lost and (possibly) found

We braved “Wind” and suffered through “Waterworld”.  We cheered Captain Jack Aubrey and wailed when Disney turned the compelling story of Morning Light into yet another dull film with all the personality scrubbed out of it.  With the America’s Cup unlikely to draw even a fraction of early forecasts and the US performance at the Olympics another wasted opportunity to share the sport with the masses, it looks like dark times again for the public’s appreciation of sailing.  Or does it?

Robert Redford’s new survival tale “All Is Lost” looks well on its way to a massive worldwide success, wowing the crowd at Cannes earlier in the year and already slated to win major pickle dishes at the Oscars.  The really interesting part?  The entire movie has just two sets; a 37-foot sailboat and a liferaft, and just one actor: Redford, the solo sailor.  While we expect the usual problems with these kinds of movies, a few of the film’s advisors are well-known sailors, giving us a slender hope that it’s realistic as it apparently is engaging.    Check out the trailer above; you won’t be disappointed and you can whet your appetite for the October release.  Thanks to our Tour De France a la Voile documentarian Sam Greenfield for the heads up.

 

c u in history class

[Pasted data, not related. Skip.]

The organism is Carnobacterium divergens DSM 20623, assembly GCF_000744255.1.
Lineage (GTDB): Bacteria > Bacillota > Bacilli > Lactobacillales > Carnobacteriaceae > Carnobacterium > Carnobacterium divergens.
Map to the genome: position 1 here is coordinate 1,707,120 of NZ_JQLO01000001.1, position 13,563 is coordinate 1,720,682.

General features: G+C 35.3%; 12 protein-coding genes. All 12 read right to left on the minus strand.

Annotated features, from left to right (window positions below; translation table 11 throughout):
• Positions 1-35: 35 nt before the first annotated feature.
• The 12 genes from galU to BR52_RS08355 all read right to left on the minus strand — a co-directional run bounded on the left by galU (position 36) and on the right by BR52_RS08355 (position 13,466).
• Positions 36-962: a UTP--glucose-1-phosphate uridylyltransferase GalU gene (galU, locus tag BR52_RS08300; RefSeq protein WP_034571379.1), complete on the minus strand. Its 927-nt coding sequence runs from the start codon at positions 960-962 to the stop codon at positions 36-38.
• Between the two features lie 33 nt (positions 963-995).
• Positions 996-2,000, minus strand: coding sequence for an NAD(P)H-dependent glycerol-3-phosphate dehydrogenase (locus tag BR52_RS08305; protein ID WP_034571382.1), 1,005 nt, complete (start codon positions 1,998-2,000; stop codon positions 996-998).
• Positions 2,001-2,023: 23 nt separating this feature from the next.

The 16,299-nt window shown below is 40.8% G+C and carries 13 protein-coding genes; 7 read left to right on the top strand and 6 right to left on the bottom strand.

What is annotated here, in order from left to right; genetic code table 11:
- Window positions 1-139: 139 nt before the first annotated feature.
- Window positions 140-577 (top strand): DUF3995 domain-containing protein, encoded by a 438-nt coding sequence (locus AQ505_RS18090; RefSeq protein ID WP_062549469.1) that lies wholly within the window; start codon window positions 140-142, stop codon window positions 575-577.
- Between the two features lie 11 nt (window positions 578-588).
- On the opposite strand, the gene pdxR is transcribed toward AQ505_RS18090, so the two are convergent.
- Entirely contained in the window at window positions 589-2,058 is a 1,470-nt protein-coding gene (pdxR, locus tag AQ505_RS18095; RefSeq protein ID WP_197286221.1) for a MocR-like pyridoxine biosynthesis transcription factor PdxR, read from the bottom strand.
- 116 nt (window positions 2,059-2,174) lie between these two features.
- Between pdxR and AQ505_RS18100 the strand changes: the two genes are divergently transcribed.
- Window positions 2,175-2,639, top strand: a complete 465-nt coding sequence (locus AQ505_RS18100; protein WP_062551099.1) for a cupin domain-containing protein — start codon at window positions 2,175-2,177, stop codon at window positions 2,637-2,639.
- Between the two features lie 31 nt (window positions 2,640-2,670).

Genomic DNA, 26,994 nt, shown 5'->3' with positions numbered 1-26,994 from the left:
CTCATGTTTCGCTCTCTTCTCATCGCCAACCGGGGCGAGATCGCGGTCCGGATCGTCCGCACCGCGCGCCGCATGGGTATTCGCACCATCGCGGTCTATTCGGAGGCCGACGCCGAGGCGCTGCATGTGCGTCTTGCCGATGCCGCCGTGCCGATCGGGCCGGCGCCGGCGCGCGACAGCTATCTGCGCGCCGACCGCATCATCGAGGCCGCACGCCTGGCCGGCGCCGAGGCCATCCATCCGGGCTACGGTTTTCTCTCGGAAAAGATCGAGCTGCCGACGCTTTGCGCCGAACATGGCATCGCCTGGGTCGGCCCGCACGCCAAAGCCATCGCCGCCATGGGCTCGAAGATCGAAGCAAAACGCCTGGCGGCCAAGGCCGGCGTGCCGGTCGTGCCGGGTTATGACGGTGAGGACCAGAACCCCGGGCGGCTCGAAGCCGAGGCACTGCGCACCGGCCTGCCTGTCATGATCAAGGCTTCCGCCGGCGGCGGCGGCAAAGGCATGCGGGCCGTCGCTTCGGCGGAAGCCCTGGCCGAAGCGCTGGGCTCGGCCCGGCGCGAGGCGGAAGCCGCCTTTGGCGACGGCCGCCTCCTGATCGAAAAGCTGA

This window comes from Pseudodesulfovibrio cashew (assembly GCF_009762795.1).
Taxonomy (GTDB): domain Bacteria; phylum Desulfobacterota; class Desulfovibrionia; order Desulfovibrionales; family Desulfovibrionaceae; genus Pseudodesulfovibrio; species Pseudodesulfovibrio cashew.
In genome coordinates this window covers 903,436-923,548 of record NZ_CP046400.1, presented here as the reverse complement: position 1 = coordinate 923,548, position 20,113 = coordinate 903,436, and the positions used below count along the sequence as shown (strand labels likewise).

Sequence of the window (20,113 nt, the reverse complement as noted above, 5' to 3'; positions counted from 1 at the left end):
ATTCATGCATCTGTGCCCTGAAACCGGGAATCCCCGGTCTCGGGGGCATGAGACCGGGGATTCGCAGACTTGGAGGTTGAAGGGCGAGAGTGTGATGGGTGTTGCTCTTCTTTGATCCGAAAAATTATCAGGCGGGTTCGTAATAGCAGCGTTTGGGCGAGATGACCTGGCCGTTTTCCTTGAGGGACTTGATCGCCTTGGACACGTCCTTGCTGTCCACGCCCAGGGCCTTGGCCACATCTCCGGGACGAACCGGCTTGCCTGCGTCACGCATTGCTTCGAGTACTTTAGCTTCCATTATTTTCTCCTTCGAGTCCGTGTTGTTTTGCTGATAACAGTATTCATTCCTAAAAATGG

You already know how excited we are for September’s Little America’s Cup (a/k/a the C Class Cat Championship) in Falmouth, but many of our younger readers don’t fully understand why.  Sure their wings are in many ways far more advanced than what the big AC allows, and like all good technogeeks, we love the latest and greatest.  And sure the Little AC brings together the most interesting blend anywhere of world-class racers, brilliant carbonologists, socially awkward genius engineers, and legends of the sport in harmonious competition.  But we’re also historians, and the C-Class has some of the most interesting and fascinating history of any sailing class in history – here’s a good 40-minute chat with a lot of the folks who made that history – back when a strange little beach club on Long Island Sound was the epicenter of high-tech catamaran racing.  Enjoy this look at the past as we get ready to take a look at the future.

17.5 knot shitbox

Maersk’s newest ship is her biggest ever, though the 400 meter, 165,000 metric ton Mckinney Moller is also one of the most fuel efficient; at 17.5 knots of cruising speed, the first of the the Triple E line (economy/efficiency/enviromental) will use half the fuel and put out half the emissions of existing ships as she moves metal boxes around the globe.  Check out her maiden voyage from the Korean shipyard to Busan, and be very ashamed of your own pathetic docking skills.  And note there is an entire Discovery documentary on the building of the ship, which starts in November.

 

 

August 4th, 2013 by admin